Saturday, July 18, 2015

White Wine Grapes, Part 9: Coda di Volpe

This post is another slight detour from the white blending grapes theme here this summer.  While Coda di Volpe is most certainly an Italian white blending grape, it is notable, if it's notable at all, for just one historically mediocre white wine, Lacryma Christi del Vesuvio.  We're writing about it here because we will soon be stocking a new and exceptional Lacryma Christi, another example of what can result when a private capital infusion meets traditional European wine making.

Lacryma Christi del Vesuvio is best known as a light dry white wine from the Campania region of southern Italy.  There are also red and rose Lacryma Christis as well as sparkling and fortified dessert wines made from these vineyards.  Naples is the largest city within the appellation and that would ordinarily be the go-to for recognizable place names there were it not for Mount Vesuvius and its horrific volcanic legacy.  It is on those lava-enriched Vesuvian slopes that Lacryma Christi grapes take root.

Written references for Campania wines date back to the twelfth century BC and Coda di Volpe may have been around at that early date. Coda di Volpe, by the way, means "tail of the fox" and refers to the shape of the grape bunch as it hangs on the vine.  The Vesuvian soils benefit Coda di Volpi vines in two prominent ways: they impart acidity to this low-acid grape type and they thwart the phylloxera aphid which apparently doesn't care for acidic soils.  The breezes from the Bay of Naples also facilitate the acidity and freshness of the wines.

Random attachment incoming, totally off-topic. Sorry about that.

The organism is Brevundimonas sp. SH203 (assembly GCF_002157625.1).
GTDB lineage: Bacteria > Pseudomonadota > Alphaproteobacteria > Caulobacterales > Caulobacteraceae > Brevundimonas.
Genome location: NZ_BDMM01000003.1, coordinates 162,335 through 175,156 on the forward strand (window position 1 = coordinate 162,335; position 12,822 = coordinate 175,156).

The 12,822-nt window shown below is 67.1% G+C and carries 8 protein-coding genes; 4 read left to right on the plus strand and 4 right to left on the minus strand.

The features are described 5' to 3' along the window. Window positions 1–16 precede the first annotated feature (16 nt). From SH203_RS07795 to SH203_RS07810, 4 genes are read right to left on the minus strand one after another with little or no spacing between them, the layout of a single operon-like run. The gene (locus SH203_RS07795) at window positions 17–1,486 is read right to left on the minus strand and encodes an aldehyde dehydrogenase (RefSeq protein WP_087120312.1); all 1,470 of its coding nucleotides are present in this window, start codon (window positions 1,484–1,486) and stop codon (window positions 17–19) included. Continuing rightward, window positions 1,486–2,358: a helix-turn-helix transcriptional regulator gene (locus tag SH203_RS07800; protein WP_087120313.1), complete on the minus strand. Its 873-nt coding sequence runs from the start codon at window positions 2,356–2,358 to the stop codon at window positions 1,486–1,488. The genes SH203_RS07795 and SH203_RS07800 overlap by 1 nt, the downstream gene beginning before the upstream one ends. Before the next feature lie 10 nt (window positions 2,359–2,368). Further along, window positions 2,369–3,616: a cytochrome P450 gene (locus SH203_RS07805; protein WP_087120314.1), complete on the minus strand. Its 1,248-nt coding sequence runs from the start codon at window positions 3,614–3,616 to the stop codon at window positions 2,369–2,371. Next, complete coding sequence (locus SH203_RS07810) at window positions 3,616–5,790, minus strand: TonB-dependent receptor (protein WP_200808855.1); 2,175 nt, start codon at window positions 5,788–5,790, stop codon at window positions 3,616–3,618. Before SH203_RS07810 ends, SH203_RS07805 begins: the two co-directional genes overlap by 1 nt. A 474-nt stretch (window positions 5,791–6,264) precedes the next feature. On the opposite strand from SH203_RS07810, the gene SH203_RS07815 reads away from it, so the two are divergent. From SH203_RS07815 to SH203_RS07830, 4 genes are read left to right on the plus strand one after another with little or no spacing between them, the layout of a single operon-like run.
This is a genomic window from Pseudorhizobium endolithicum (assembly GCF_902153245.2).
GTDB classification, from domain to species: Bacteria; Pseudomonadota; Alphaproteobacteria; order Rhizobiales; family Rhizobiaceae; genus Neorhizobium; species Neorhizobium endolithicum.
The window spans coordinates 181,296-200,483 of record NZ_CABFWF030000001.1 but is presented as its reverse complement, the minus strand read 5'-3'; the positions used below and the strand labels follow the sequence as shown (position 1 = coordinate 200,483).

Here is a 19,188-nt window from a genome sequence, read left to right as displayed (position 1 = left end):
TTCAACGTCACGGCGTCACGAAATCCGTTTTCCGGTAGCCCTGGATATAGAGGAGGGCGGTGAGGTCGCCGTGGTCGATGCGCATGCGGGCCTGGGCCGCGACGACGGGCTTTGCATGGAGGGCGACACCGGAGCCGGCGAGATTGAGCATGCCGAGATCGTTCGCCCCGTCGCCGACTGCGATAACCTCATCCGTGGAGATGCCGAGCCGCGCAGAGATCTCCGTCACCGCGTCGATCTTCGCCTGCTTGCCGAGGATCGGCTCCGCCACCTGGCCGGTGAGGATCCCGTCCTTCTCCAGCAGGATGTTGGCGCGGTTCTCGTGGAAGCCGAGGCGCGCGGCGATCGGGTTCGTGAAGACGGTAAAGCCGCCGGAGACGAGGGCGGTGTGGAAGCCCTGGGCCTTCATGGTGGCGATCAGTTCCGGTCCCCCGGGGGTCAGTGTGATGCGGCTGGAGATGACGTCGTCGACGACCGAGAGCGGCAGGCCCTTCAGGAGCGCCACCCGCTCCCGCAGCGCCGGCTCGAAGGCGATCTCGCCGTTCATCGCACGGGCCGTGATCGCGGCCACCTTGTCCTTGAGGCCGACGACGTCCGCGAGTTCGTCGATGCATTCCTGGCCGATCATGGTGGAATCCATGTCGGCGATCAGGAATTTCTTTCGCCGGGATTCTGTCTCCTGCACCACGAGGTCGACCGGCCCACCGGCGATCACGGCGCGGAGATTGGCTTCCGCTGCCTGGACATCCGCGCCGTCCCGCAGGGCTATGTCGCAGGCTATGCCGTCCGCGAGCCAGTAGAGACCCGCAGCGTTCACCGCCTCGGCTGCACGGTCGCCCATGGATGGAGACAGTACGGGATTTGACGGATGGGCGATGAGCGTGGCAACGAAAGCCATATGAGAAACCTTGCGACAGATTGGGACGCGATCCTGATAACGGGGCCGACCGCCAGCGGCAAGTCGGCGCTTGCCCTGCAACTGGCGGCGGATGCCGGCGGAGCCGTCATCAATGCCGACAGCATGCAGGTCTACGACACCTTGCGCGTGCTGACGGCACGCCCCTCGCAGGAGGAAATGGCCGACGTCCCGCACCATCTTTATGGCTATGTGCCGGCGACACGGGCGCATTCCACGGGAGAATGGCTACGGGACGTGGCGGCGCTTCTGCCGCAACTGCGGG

The Vesuvio appellation received its DOC in 1983 when interest in Lacryma Christi promised a revival of these ancient wines.  By Italian wine law, Lacryma Christi must be 30-80% Coda di Volpe with the remainder being some combination of Verdeca along with an allowance for smaller portions of Falanghina, Caprettone, and Greco di Tufo.  With its current popularity, some Lacryma Christi is actually 100% Coda as are other varietally named local wines.

Lacryma Christi and those other varietal Coda di Volpe wines marry well with seafood in any form, pasta, and appetizers.  Coda wines feature a pale yellow color, pear aromas, and flavors of pineapple, white peach, and licorice.  These wines offer moderate body, minerality, and the aforementioned pronounced acidity.  They should be drunk young, within two years of bottling.

Lacryma Christi means "the tears of Christ" and any article on the subject would be remiss not to explore the meaning of the name.  The two most common explanations feature Christ shedding tears either in joy during the ascension when he looks down and sees the beauty of the Neopolitan countryside and bay or in sadness when during the fall Satan snatches a piece of heaven which then becomes that same beautiful bay and countryside of Campania.  Either way, where Christ's tears fall, vines begin to grow.        

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